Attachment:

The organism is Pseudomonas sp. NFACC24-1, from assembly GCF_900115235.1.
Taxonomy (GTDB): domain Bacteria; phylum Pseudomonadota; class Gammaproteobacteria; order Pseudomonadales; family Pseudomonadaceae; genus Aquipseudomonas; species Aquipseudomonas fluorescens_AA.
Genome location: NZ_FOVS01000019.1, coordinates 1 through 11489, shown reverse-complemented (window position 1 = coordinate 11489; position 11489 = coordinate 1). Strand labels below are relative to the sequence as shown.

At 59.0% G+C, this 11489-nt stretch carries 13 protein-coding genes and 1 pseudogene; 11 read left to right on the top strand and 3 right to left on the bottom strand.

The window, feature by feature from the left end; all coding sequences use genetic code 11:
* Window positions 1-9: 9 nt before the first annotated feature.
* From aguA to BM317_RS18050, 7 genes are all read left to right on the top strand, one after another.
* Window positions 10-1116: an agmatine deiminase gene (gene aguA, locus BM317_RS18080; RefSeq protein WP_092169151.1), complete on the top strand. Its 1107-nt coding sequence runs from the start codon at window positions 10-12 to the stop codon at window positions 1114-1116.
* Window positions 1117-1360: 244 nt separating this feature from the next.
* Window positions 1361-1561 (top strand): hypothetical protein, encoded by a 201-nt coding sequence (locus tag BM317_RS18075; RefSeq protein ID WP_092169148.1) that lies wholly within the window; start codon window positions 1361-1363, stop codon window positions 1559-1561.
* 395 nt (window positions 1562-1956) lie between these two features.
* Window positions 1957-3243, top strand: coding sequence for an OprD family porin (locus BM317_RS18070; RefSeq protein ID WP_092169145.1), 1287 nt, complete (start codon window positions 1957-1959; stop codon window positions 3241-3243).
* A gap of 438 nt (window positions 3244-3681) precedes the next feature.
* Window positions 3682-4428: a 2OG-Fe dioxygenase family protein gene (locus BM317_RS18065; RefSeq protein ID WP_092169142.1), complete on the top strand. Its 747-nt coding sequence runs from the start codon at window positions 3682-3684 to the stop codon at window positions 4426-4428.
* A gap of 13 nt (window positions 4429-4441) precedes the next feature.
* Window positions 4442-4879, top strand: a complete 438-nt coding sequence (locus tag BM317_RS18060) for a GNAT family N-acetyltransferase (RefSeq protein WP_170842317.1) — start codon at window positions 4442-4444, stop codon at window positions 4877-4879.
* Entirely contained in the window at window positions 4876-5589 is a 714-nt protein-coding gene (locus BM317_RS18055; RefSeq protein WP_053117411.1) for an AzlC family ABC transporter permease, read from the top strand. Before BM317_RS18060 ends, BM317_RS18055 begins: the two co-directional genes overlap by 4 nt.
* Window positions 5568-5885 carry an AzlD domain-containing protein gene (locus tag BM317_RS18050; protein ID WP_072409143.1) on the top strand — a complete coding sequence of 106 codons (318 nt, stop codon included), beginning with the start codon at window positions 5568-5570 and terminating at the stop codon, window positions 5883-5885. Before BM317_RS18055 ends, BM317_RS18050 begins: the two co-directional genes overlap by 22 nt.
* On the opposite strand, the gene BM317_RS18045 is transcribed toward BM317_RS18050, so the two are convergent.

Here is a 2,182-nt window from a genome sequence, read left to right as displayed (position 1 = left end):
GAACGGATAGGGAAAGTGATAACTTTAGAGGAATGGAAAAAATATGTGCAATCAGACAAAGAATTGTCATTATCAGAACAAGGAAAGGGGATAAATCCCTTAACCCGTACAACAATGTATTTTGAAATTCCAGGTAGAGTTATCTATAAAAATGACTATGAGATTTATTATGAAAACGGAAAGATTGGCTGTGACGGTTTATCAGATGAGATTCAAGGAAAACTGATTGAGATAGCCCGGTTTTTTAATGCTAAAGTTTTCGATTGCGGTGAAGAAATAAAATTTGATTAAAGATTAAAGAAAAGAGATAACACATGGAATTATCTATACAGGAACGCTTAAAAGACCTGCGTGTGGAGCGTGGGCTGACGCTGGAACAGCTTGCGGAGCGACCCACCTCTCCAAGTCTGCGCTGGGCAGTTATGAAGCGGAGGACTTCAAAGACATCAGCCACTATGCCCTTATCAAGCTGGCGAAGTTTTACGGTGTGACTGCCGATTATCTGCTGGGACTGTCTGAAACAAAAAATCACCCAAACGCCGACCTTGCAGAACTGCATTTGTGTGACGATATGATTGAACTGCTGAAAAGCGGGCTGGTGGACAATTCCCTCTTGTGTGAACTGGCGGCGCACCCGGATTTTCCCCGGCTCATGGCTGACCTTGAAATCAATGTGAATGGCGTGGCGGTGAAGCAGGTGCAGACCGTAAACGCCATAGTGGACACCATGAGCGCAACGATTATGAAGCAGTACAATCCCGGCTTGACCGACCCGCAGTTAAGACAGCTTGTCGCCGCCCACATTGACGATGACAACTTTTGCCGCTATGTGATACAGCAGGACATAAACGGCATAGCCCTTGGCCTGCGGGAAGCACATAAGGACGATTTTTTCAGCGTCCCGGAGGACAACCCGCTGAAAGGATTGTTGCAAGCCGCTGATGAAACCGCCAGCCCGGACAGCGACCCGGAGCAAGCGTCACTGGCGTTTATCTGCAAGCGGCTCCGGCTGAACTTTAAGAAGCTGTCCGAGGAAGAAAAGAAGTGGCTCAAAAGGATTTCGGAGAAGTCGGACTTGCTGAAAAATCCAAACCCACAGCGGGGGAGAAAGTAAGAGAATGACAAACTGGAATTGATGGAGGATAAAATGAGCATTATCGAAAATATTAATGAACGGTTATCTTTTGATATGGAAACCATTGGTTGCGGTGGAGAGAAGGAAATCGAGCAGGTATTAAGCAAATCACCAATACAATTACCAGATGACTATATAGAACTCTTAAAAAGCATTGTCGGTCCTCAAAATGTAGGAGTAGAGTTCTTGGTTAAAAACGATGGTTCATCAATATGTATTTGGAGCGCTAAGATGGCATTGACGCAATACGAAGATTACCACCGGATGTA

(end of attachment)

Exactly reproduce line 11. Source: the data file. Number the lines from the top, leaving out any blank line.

* 395 nt (window positions 1562-1956) lie between these two features.